The title of the album refers to its original packaging, which consisted of a metal 16mm film canister embossed with the band’s logo and containing three 12″ 45rpm records. It was designed by Dennis Morrisand was innovative and inexpensive, costing little more to the label than the cost of standard printed sleeves for equivalent 12″ releases (although Virgin did ask for a refund of 1/3 of the band’s advance due to the cost).Before the metal tin was finalised, there was discussion of the album being released in a sandpaper package that would effectively ruin the sleeve art of any records shelved next to it. That idea would later be realised by The Durutti Column for their 1980 Factory Records debut, The Return of the Durutti Column.
We have always believed record artwork should link directly (in one way or another) to the record in question. The sleeve of ‘Can’t Stand Losing You’ by The Police is a superb example of our point. As well as being visually powerful (the image of a man stood on a block of ice in front of an electric fire with a noose around his neck is by anybody’s standards a thought provoking spectacle) the sleeve dovetails brilliantly with the song’s lament about lost love.
Sleeve by Damien Hirst 2011, included just because we are massive fans of Hirst, simple as that.
The first release from seminal hardcore punk legends Discharge, ‘The Realities Of War EP’ on Clay Records of Stoke on Trent depicts one of the band members photographed in a Stoke back alley, presumably by one of the other band members. This DIY approach totally sums up the punk rock ethos of the times and is still a big influence on us today, the iconic studded leather jacket and hastily scrawled discharge logo along with the super high contrast treatment of the photo (obtained not by the use of Photoshop, but a photocopier) became the bands trademark look.
In these digitally obsessed, photoshop edited, image comped days we find it refreshing to refer to a time when sleeve artwork was ‘done for real’. We have always strived to create compositions that had as little to do with ‘ones’ and ‘noughts’ as possible (forthcoming blog piece on this subject coming very soon). Another offering from Storm Thorgeson of the brilliant Hipgnosis studio, the image of two formally dressed adults in the back of a car, her exposed breast connected to his hand via bubblegum must have took some doing. Whilst no doubt deemed politically incorrect today it is still a fine sleeve.
Released by Belfast punks Stiff Little Fingers in 1978, ‘Alternative Ulster’ was a non sectarian comment on the day to day difficulties of life in Northern Ireland at the time. Seemingly an amazing moment captured in time, the cover is actually two shots spliced together, rather crudely by todays standards, a cut mark can be seen running horizontally beneath the small boy then diagonally off to both sides of the sleeve.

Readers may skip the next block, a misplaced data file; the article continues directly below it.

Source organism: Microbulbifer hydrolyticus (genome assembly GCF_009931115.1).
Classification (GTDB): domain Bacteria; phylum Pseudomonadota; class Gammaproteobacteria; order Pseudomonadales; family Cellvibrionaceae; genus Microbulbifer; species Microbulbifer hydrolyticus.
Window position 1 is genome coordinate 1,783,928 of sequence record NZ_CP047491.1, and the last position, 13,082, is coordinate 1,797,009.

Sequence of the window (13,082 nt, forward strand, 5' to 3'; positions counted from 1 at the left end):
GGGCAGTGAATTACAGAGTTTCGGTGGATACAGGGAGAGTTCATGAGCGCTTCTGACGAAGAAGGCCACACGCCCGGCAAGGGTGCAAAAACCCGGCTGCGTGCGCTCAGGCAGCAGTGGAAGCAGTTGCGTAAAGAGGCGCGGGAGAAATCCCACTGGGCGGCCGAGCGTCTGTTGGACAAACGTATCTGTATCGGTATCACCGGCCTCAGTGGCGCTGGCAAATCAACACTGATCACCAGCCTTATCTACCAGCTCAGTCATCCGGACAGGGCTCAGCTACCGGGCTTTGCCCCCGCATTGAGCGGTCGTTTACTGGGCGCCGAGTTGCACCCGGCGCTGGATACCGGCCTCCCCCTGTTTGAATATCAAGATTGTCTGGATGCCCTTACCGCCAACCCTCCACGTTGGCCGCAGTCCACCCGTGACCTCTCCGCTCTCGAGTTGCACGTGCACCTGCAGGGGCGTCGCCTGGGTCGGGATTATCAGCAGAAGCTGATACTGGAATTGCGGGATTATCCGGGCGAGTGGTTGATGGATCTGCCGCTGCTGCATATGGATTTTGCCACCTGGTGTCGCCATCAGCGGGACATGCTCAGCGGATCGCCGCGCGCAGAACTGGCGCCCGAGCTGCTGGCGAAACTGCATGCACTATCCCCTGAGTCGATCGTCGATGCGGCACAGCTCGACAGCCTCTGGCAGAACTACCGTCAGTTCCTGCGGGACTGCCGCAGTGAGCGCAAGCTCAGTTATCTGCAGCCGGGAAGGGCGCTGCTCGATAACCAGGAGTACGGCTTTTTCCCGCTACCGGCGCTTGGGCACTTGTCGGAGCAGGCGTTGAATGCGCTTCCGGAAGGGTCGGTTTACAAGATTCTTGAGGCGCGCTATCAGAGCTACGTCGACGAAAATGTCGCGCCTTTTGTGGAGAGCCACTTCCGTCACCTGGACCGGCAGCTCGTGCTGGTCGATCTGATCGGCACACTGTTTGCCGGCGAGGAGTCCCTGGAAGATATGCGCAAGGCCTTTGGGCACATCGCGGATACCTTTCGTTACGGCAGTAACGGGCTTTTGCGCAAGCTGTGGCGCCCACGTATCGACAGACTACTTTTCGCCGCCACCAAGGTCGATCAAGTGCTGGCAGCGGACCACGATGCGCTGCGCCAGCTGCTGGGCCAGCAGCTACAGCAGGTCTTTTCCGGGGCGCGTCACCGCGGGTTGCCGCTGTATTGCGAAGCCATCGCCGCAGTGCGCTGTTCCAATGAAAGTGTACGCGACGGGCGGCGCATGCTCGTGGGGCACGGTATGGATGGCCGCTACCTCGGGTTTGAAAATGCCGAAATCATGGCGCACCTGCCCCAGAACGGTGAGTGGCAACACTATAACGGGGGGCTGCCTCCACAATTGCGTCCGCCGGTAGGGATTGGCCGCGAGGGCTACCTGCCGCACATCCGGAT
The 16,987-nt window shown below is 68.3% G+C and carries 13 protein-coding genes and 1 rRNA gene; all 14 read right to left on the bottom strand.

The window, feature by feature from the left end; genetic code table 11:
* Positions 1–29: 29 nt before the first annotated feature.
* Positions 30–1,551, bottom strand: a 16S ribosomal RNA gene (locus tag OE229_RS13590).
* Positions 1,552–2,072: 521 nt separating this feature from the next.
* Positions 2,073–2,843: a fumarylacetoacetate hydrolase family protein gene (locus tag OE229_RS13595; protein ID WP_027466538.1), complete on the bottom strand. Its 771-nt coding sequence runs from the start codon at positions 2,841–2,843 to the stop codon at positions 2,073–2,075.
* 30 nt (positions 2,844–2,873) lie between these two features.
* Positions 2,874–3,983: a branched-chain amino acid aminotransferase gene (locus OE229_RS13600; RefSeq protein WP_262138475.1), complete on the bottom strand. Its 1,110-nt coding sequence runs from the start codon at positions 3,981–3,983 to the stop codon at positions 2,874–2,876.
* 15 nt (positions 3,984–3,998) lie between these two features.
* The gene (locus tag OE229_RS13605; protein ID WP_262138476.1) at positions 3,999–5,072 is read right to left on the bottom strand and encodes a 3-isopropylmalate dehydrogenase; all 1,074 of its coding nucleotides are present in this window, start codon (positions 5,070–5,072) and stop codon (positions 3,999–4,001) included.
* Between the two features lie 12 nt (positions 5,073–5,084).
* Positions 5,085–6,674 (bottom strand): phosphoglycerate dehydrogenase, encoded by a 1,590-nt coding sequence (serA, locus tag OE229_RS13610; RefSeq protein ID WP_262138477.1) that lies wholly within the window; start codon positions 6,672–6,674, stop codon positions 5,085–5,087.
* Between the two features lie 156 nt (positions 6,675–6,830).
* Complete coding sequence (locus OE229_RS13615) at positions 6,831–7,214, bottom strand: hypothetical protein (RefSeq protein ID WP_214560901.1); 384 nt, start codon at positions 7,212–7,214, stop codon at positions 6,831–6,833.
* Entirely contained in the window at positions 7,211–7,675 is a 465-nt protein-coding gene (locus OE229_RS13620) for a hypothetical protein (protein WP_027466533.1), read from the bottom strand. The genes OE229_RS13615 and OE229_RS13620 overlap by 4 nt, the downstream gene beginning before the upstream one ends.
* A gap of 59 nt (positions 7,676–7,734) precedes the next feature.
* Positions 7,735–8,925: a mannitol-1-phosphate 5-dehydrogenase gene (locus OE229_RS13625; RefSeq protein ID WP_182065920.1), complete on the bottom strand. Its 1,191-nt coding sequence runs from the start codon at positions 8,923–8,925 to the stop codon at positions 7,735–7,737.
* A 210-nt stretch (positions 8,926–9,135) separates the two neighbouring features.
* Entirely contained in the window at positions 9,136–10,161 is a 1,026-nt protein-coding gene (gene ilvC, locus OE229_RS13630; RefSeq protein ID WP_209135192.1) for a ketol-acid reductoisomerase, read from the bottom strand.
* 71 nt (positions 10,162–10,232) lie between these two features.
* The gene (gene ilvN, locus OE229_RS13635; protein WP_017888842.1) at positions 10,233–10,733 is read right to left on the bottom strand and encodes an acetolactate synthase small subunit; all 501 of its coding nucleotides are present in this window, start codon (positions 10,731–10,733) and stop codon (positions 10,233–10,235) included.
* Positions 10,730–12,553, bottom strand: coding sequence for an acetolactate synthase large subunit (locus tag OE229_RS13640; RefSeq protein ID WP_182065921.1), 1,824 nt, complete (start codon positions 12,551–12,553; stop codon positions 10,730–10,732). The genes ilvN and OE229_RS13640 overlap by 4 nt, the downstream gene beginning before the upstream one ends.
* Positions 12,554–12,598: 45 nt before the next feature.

Personal all time favourite sleeve of Microdot head honcho, Brian Cannon, Pink Floyd’s Ummagumma represents the fourth example of the work of Hipgnosis in this post. The band are pictured in the on the wall, which is in turn pictured within the picture, except the band members change position in each case, creating a recursion or ‘Droste’ effect. Brilliant.
Bearing in mind this album by jazz pianist Bill Evans and jazz guitarist Jim Hall was released in 1962, it’s cover art was clearly years ahead of it’s time. The combination of a use of spectacular photography and the courage not to use any type was a rarity in it’s day. Although not alive at the time, we wish we’d done it.
At Microdot we love a good urban myth. Legend has it that Sex Pistols designer Jamie Reid was on his way to the Virgin Records office to present the artwork for the Sex Pistols new single ‘Pretty Vacant’ and still had no visuals to show. He hastily nipped into a shop and bought a small empty picture frame, inserted two photocopied pieces of paper bearing the band’s logo and single title and smashed the glass minutes before his meeting was due. True or false? Who cares, great story and a great sleeve.
It is not often a record gets bought purely on the basis of the sleeve being good, and an even greater rarity that a record bought in that fashion turns out to be any good – this is one such an occasion, ‘A Trip To Marineville’ by Swell Maps is a superb record with stunning packaging, in fact they get on like a house on fire.
For our money, the best band shot album sleeve ever.Photographer Robert Freeman explains: “It was becoming very difficult to get the four together for a photo session. The photograph for ‘Rubber Soul,’ the last album cover in which I was involved, was taken in the garden of John’s house in Weybridge, the central point for three of them. The distorted effect in the photo was a reflection of the changing shape of their lives.” Paul fills in some of the details about the cover: “When we came to choose which of Bob’s photos we should use for the cover of ‘Rubber Soul,’ he visited us at a friend’s flat one evening. Whilst projecting the slides on to an album-sized piece of white cardboard, Bob inadvertently tilted the card backwards. The effect was to stretch the perspective and elongate the faces. We excitedly asked him if it was possible to print the photo in this way. Being Bob, he said, ‘Yes,’ and the cover to our album ‘Rubber Soul’ was decided.” So there you have it.
Undisputed classic. The front cover image comes from an edition of the Cambridge Encyclopedia of Astronomy, and was originally drawn with black lines on a white background.It presents successive pulses from the first pulsar discovered, PSR B1919+21—often referred to in the context of this album by its older name, CP 1919. The image was suggested by drummer Stephen Morris and the cover design is credited to Joy Division, Peter Saville and Chris Mathan. The back cover of the album contains no track listings, leaving a blank table where one would expect the listings to be. The original release came in a textured sleeve. Those were the days, you could actually feel as well as see a record sleeve.
To see some of the sleeves we have done go to http://www.microdotcreative.co.uk/